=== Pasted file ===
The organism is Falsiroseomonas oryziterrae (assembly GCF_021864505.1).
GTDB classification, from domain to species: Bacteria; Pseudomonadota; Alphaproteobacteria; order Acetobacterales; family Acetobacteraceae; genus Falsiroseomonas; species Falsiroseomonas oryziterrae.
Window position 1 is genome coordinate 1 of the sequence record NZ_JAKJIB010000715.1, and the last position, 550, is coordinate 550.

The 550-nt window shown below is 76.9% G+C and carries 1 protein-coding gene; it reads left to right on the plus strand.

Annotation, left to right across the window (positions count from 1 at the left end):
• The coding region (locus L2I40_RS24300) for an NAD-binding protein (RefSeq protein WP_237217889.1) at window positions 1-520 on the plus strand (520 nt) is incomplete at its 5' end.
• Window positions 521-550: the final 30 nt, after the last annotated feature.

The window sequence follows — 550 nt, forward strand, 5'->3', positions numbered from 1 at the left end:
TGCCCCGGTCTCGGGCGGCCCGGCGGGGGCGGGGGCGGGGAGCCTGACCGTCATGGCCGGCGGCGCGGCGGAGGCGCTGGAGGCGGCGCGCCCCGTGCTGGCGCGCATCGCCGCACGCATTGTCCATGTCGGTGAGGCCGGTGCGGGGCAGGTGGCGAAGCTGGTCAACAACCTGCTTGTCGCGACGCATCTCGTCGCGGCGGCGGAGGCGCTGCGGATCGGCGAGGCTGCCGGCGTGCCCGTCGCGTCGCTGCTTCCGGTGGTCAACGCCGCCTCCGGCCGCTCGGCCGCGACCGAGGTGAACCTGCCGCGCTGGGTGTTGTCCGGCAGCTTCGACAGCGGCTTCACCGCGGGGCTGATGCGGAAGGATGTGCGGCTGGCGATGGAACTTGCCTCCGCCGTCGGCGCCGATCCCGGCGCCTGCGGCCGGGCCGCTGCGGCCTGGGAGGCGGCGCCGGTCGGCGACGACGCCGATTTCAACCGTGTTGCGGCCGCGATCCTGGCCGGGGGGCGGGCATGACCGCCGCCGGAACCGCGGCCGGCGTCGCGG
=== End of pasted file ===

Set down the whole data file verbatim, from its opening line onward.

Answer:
The organism is Falsiroseomonas oryziterrae (assembly GCF_021864505.1).
GTDB classification, from domain to species: Bacteria; Pseudomonadota; Alphaproteobacteria; order Acetobacterales; family Acetobacteraceae; genus Falsiroseomonas; species Falsiroseomonas oryziterrae.
Window position 1 is genome coordinate 1 of the sequence record NZ_JAKJIB010000715.1, and the last position, 550, is coordinate 550.

The 550-nt window shown below is 76.9% G+C and carries 1 protein-coding gene; it reads left to right on the plus strand.

Annotation, left to right across the window (positions count from 1 at the left end):
• The coding region (locus L2I40_RS24300) for an NAD-binding protein (RefSeq protein WP_237217889.1) at window positions 1-520 on the plus strand (520 nt) is incomplete at its 5' end.
• Window positions 521-550: the final 30 nt, after the last annotated feature.

The window sequence follows — 550 nt, forward strand, 5'->3', positions numbered from 1 at the left end:
TGCCCCGGTCTCGGGCGGCCCGGCGGGGGCGGGGGCGGGGAGCCTGACCGTCATGGCCGGCGGCGCGGCGGAGGCGCTGGAGGCGGCGCGCCCCGTGCTGGCGCGCATCGCCGCACGCATTGTCCATGTCGGTGAGGCCGGTGCGGGGCAGGTGGCGAAGCTGGTCAACAACCTGCTTGTCGCGACGCATCTCGTCGCGGCGGCGGAGGCGCTGCGGATCGGCGAGGCTGCCGGCGTGCCCGTCGCGTCGCTGCTTCCGGTGGTCAACGCCGCCTCCGGCCGCTCGGCCGCGACCGAGGTGAACCTGCCGCGCTGGGTGTTGTCCGGCAGCTTCGACAGCGGCTTCACCGCGGGGCTGATGCGGAAGGATGTGCGGCTGGCGATGGAACTTGCCTCCGCCGTCGGCGCCGATCCCGGCGCCTGCGGCCGGGCCGCTGCGGCCTGGGAGGCGGCGCCGGTCGGCGACGACGCCGATTTCAACCGTGTTGCGGCCGCGATCCTGGCCGGGGGGCGGGCATGACCGCCGCCGGAACCGCGGCCGGCGTCGCGG